Hungry Cities Report
Balsillie School of International Affairs
This report builds on, and should be read in conjunction with related work on informality in the Mozambican capital by the Southern African Migration Program (SAMP) (Chikanda and Raimundo 2017, Crush et al 2015, Peberdy 2000), the African Food Security Urban Network (AFSUN) (Raimundo et al 2013), and the Hungry Cities Partnership (HCP). The HCP has produced two reports that provide essential context. HCP Report No. 2, The Urban Food System of Maputo, Mozambique (Chikanda et al 2016), provides a comprehensive overview of current knowledge about the nature and operation of Maputo’s food system. It demonstrates the importance of the informal sector and city markets as a source of affordable food and employment and self-employment. HCP Report No. 10, The State of Household Food Security in Maputo (Raimundo et al 2018), presents the results of a city-wide household food security survey and provides convincing evidence of the widespread reliance of lower-income households on the informal food sector for income and as the major source of food consumed in the household. The centrality of the informal food sector in making food accessible to poor urban households and providing employment for young people has been reinforced in other recent publications (Crush and McCordic 2017, Raimundo and McCordic 2019, Sousa et al 2019). Policy responses to informality, and particularly the challenges of formalizing the informal, have also received attention (Aga et al 2019, Rogerson 2017, Sawaya and Bhero 2018).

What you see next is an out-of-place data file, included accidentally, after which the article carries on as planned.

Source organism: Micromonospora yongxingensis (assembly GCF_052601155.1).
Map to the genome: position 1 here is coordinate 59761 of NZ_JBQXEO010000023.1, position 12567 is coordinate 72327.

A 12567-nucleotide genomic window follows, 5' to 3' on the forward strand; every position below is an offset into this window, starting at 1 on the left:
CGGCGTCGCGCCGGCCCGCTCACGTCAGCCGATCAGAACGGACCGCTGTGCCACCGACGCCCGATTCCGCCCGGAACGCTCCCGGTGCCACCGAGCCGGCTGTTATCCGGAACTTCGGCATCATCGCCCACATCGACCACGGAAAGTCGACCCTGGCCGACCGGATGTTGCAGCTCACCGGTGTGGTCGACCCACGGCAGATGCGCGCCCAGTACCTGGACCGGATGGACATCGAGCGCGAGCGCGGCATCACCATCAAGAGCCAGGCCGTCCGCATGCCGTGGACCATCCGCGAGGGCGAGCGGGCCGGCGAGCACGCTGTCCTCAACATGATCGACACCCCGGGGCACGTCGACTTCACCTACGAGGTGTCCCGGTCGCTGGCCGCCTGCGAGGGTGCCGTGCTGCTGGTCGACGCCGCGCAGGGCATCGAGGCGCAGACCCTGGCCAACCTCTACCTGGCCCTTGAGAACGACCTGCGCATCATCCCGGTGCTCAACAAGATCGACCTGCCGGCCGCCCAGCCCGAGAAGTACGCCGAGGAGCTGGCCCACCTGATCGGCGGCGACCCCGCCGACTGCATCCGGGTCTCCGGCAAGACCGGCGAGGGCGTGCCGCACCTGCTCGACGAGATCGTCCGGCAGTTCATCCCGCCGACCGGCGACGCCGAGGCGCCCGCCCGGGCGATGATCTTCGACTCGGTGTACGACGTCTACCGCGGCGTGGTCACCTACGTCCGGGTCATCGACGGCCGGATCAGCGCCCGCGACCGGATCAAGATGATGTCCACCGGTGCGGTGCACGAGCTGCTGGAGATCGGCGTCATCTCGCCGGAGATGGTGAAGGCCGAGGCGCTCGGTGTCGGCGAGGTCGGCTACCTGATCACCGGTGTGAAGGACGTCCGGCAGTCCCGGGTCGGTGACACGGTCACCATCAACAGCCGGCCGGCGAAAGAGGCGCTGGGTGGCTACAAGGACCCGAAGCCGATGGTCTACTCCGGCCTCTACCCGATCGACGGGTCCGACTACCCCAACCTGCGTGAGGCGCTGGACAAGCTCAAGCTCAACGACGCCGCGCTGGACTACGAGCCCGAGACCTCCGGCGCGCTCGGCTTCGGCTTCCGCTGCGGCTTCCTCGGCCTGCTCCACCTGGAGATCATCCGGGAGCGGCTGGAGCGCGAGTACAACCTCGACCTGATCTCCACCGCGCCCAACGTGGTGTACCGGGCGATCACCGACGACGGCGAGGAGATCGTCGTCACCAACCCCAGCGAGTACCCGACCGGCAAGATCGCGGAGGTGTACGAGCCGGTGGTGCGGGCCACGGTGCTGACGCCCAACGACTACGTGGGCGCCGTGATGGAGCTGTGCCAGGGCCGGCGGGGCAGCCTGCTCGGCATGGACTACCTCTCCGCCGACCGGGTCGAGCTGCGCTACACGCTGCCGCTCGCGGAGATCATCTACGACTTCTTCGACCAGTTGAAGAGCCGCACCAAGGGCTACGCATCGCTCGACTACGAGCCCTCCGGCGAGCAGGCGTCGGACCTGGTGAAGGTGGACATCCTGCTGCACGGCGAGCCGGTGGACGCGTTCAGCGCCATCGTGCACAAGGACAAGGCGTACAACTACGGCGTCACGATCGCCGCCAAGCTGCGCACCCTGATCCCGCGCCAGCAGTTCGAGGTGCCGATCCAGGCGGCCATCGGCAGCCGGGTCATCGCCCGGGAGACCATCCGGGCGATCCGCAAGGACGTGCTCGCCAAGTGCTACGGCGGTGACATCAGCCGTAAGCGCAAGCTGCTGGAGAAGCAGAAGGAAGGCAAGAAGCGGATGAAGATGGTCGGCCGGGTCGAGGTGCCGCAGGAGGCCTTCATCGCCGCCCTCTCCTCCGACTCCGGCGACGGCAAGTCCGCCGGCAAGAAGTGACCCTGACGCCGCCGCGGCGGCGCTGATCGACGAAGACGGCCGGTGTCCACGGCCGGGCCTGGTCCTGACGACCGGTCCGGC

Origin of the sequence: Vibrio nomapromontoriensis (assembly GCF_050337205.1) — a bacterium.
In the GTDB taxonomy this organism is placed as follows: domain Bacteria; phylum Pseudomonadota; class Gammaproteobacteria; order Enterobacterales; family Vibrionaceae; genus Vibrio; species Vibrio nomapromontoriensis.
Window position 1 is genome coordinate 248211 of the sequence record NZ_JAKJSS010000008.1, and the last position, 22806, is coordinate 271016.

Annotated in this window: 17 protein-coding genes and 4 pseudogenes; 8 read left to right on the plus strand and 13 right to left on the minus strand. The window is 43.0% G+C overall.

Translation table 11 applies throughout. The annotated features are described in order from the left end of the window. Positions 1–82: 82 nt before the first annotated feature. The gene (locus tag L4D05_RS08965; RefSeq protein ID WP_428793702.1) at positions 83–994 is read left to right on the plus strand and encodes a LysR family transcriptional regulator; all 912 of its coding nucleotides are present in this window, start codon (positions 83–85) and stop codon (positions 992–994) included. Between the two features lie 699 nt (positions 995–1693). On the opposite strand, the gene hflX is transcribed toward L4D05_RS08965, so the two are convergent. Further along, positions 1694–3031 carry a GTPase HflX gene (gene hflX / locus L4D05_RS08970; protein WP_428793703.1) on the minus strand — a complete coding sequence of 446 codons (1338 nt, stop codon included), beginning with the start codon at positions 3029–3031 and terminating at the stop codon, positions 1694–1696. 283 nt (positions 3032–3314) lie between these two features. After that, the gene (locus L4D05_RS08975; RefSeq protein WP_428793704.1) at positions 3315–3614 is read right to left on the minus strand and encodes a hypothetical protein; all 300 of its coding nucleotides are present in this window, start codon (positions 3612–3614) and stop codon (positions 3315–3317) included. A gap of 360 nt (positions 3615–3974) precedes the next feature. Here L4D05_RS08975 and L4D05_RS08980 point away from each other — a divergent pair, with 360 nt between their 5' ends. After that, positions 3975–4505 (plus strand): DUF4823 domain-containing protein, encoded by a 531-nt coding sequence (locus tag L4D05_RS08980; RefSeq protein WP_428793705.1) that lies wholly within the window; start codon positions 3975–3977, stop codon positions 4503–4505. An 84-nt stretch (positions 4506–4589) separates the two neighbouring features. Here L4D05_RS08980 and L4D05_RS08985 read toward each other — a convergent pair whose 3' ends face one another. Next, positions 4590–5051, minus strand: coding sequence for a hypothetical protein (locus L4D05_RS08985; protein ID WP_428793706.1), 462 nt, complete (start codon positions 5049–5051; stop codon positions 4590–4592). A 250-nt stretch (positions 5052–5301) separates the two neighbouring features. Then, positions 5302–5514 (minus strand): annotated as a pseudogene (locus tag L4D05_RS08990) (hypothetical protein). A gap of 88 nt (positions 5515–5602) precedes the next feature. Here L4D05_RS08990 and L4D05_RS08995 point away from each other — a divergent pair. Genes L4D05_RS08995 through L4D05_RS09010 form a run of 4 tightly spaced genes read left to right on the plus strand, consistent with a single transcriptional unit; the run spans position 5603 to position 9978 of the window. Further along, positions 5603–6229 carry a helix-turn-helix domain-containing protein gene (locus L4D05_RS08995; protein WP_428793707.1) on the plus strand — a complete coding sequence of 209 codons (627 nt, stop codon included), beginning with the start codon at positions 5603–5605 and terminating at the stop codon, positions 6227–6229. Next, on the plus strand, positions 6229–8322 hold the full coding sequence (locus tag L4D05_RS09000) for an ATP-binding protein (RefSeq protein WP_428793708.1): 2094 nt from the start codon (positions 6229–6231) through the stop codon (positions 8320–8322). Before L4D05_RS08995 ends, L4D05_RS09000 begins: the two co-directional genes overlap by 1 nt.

Raimundo, Inês; Wagner, Jeremy; Crush, Jonathan; Abrahamo, Ezequiel; and McCordic, Cameron, "No. 18: Inclusive Growth and Informal Vending in Maputo's Food Markets" (2020). Hungry Cities Partnership. 42.